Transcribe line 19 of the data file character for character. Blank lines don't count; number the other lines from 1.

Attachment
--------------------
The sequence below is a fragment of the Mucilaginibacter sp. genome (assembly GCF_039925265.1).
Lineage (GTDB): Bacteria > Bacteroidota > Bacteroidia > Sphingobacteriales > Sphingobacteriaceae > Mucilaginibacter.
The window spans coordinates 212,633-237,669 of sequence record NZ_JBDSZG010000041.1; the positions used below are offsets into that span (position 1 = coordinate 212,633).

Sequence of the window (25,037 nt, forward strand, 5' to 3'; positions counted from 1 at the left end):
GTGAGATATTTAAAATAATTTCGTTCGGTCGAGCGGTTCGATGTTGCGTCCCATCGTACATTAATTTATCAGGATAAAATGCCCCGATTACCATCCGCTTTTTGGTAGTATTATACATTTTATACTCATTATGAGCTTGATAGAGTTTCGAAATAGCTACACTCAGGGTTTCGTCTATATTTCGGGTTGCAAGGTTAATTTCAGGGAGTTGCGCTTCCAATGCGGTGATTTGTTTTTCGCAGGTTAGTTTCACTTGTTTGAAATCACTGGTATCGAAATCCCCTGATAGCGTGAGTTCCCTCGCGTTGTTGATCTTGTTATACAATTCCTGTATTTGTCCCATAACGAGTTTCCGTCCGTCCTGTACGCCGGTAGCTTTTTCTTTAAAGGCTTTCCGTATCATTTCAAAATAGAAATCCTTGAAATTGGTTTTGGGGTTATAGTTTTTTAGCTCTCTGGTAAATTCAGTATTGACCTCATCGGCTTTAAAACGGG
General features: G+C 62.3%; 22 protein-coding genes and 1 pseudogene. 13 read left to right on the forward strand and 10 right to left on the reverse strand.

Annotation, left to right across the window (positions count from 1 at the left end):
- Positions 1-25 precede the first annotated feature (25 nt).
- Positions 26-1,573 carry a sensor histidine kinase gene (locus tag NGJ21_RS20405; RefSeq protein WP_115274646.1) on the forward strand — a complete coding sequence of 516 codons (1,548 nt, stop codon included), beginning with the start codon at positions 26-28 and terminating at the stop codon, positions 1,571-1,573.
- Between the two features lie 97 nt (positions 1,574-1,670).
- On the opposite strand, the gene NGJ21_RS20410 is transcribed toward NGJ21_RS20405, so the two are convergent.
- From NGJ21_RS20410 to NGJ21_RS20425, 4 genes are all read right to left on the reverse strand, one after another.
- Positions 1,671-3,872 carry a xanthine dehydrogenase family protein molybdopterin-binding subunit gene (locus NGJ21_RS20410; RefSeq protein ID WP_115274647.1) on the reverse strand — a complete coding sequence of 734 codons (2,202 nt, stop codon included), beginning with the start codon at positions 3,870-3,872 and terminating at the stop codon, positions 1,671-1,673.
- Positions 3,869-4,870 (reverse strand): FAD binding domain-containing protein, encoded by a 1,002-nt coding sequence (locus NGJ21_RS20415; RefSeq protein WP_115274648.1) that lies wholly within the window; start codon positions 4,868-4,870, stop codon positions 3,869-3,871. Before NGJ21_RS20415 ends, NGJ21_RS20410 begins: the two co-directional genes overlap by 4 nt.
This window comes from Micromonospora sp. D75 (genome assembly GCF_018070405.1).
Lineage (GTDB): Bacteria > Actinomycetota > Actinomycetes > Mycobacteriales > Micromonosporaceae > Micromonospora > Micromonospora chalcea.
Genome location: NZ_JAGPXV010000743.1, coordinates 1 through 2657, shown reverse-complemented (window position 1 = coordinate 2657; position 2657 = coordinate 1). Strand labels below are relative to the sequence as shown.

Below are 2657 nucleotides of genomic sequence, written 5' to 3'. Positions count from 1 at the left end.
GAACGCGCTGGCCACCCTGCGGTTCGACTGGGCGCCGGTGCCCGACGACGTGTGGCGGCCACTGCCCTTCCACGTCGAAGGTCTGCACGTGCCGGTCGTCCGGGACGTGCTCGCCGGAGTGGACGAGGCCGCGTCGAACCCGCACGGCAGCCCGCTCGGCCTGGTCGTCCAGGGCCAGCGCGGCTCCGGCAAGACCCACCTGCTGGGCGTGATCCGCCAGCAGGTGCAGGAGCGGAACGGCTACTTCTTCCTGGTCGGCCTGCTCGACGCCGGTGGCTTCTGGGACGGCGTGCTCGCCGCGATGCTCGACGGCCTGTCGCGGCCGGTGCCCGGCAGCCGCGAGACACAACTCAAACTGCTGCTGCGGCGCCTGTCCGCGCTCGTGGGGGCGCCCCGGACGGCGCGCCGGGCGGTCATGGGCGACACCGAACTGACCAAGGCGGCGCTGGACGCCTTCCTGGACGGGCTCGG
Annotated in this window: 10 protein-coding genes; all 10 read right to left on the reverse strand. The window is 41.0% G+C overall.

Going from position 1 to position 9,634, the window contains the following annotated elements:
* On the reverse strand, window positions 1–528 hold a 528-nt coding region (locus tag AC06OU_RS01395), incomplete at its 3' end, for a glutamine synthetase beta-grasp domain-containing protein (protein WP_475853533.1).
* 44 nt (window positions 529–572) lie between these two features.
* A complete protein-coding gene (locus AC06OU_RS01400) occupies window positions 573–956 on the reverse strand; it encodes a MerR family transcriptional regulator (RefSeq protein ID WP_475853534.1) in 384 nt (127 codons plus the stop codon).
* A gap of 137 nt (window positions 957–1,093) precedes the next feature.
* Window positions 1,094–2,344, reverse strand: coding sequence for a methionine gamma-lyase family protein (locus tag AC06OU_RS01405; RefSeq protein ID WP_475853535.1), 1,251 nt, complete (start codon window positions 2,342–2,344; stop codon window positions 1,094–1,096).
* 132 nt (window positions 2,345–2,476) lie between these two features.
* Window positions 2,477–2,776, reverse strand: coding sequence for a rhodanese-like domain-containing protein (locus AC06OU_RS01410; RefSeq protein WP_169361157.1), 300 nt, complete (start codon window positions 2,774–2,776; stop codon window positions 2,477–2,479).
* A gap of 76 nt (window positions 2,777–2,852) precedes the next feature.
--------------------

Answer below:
GAACGCGCTGGCCACCCTGCGGTTCGACTGGGCGCCGGTGCCCGACGACGTGTGGCGGCCACTGCCCTTCCACGTCGAAGGTCTGCACGTGCCGGTCGTCCGGGACGTGCTCGCCGGAGTGGACGAGGCCGCGTCGAACCCGCACGGCAGCCCGCTCGGCCTGGTCGTCCAGGGCCAGCGCGGCTCCGGCAAGACCCACCTGCTGGGCGTGATCCGCCAGCAGGTGCAGGAGCGGAACGGCTACTTCTTCCTGGTCGGCCTGCTCGACGCCGGTGGCTTCTGGGACGGCGTGCTCGCCGCGATGCTCGACGGCCTGTCGCGGCCGGTGCCCGGCAGCCGCGAGACACAACTCAAACTGCTGCTGCGGCGCCTGTCCGCGCTCGTGGGGGCGCCCCGGACGGCGCGCCGGGCGGTCATGGGCGACACCGAACTGACCAAGGCGGCGCTGGACGCCTTCCTGGACGGGCTCGG